Dr. Scott Baker, a pediatric oncologist from the University of Minnesota, recently joined the Clinical Research Division and is the new director of the Fred Hutchinson Cancer Research Center Survivorship Program along with co-director Dr. Karen Syrjala. Baker will also work in pediatric blood and marrow transplantation at the Seattle Cancer Care Alliance, lead the pediatric survivorship program at Seattle Children's and serve as professor of Pediatrics at the University of Washington.
Baker's research has focused on short- and long-term effects of blood and marrow transplantation. He has investigated the incidence, risk factors and characteristics of cardiopulmonary, metabolic, renal, endocrine and reproductive late effects and quality-of-life outcomes in long-term cancer survivors.
"As cures for adults and children with cancer become more and more successful there is an ever-increasing population of cancer survivors," Baker said. "These survivors have been largely neglected in the past, but their unique needs are now beginning to come to the forefront in health care."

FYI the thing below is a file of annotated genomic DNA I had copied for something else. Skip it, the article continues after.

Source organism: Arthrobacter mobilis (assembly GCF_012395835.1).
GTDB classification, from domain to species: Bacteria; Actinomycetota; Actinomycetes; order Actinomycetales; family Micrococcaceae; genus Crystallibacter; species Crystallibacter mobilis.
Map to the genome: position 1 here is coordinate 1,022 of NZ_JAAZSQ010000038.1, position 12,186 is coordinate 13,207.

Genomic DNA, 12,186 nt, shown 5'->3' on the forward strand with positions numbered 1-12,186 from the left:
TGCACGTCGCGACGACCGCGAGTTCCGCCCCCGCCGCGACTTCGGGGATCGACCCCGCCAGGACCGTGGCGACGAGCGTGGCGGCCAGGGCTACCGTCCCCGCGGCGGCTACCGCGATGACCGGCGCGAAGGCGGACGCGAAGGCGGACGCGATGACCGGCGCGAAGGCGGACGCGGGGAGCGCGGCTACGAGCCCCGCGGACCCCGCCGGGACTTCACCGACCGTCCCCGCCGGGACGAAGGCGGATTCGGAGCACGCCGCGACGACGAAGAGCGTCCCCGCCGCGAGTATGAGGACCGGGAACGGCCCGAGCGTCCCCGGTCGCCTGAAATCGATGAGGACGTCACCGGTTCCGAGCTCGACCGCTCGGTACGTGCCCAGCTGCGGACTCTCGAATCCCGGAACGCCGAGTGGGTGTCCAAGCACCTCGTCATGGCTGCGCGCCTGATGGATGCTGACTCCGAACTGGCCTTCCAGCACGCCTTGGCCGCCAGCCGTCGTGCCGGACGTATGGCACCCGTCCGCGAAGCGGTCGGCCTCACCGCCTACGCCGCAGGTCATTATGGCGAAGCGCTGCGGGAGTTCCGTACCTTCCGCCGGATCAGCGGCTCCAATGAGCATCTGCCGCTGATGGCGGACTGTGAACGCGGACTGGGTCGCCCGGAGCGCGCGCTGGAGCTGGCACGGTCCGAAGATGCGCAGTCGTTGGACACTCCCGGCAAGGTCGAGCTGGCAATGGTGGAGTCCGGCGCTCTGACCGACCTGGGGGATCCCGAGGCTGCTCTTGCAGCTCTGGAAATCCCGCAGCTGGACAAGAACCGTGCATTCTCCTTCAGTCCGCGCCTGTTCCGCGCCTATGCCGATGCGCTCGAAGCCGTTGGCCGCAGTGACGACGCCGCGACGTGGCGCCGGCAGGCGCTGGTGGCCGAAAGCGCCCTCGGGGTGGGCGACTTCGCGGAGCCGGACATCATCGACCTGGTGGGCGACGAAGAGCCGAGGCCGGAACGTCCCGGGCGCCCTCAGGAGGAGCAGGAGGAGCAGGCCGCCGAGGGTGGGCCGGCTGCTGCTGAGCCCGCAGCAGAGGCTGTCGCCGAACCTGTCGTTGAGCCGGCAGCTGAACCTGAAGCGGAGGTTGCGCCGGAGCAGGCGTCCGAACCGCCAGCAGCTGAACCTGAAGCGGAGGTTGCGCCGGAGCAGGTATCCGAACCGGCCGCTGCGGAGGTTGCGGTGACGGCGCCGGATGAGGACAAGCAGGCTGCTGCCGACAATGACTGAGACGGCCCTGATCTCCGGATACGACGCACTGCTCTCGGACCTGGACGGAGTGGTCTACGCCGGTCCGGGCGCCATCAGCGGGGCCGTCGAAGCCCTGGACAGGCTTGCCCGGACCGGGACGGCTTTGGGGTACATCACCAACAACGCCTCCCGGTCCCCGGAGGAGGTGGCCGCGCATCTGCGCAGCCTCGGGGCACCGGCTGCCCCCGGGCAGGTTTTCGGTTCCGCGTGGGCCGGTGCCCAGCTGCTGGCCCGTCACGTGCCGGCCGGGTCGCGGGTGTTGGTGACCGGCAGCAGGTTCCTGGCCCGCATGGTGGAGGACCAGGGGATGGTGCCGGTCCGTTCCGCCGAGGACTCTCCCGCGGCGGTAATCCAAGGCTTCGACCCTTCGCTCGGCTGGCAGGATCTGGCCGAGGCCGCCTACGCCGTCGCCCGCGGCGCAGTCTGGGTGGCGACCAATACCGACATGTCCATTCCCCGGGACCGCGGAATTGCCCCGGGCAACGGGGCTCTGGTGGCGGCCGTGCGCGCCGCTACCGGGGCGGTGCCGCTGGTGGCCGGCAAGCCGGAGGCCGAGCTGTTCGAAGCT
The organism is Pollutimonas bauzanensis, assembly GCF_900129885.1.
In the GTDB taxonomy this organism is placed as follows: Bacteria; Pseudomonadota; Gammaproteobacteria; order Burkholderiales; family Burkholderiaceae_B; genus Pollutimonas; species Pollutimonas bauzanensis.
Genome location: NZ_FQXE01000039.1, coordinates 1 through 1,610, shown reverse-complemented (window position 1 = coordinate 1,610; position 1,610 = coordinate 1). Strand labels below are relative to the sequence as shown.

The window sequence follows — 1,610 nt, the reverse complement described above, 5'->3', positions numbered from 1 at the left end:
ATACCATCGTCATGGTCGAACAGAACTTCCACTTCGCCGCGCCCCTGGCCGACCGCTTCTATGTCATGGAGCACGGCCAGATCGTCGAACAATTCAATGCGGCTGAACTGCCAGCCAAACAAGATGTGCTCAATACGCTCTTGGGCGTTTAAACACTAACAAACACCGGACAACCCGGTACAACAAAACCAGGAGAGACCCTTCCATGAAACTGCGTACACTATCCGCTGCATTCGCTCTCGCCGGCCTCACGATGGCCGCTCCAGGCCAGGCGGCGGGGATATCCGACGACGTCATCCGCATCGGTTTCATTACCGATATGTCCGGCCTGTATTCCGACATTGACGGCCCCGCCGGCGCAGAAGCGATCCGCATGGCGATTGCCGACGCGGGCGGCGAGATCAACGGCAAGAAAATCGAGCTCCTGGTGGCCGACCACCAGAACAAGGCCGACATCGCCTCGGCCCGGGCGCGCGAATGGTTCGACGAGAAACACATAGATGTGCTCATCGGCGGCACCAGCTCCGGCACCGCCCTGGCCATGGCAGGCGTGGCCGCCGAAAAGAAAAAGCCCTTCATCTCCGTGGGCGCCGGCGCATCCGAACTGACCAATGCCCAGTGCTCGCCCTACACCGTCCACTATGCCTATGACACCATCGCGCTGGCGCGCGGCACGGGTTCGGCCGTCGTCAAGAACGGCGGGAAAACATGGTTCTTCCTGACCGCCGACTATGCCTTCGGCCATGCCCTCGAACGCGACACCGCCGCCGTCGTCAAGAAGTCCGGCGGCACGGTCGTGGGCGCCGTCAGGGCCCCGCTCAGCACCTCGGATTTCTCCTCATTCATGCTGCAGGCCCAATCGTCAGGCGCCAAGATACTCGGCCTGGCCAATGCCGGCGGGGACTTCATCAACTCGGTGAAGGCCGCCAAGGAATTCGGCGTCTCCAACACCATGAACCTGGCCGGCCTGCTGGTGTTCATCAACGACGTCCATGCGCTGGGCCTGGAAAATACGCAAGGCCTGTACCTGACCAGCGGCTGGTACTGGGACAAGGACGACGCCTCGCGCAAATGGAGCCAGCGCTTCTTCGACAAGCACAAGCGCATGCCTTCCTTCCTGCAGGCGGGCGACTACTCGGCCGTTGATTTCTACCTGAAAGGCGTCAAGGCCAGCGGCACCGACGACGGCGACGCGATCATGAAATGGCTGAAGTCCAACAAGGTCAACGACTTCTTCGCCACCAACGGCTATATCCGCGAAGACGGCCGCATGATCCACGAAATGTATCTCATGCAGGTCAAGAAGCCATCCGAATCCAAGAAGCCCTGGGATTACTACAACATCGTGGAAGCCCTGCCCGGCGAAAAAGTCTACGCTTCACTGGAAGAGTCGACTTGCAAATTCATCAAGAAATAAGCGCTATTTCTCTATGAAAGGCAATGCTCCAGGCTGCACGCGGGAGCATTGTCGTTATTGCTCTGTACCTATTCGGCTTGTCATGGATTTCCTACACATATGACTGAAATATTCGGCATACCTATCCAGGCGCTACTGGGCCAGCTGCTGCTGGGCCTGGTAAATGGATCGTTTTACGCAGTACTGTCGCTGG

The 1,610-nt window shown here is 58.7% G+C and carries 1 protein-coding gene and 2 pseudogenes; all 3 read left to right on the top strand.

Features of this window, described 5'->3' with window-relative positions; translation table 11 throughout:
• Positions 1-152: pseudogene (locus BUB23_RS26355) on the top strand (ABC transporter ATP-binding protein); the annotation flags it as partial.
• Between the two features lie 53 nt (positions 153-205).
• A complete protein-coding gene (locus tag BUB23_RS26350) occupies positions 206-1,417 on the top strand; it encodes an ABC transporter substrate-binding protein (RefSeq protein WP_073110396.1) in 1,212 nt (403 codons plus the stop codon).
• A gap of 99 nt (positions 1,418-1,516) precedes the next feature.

At the Center, Baker's primary focus will be on late effects of cancer therapy, especially in patients who have undergone hematopoietic stem-cell transplantation. "The Hutchinson Center and SCCA have been leaders in this field, and I hope to maintain that momentum and keep the field moving forward with innovative survivorship research as well as by providing state-of-the-art clinical care and psychosocial support for cancer survivors in this region," he said.
Baker receives funding through grants from the National Institute of Allergy and Infectious Diseases, National Institutes of Health and National Cancer Institute. He is a member of the steering committee for Cancer Control and Late Effects of the Children’s Oncology Group. In addition, he serves on subcommittees for the National Marrow Donor Program, the Center for International Blood and Marrow Transplant Research, the Histiocyte Society and the American Society of Pediatric Hematology/Oncology.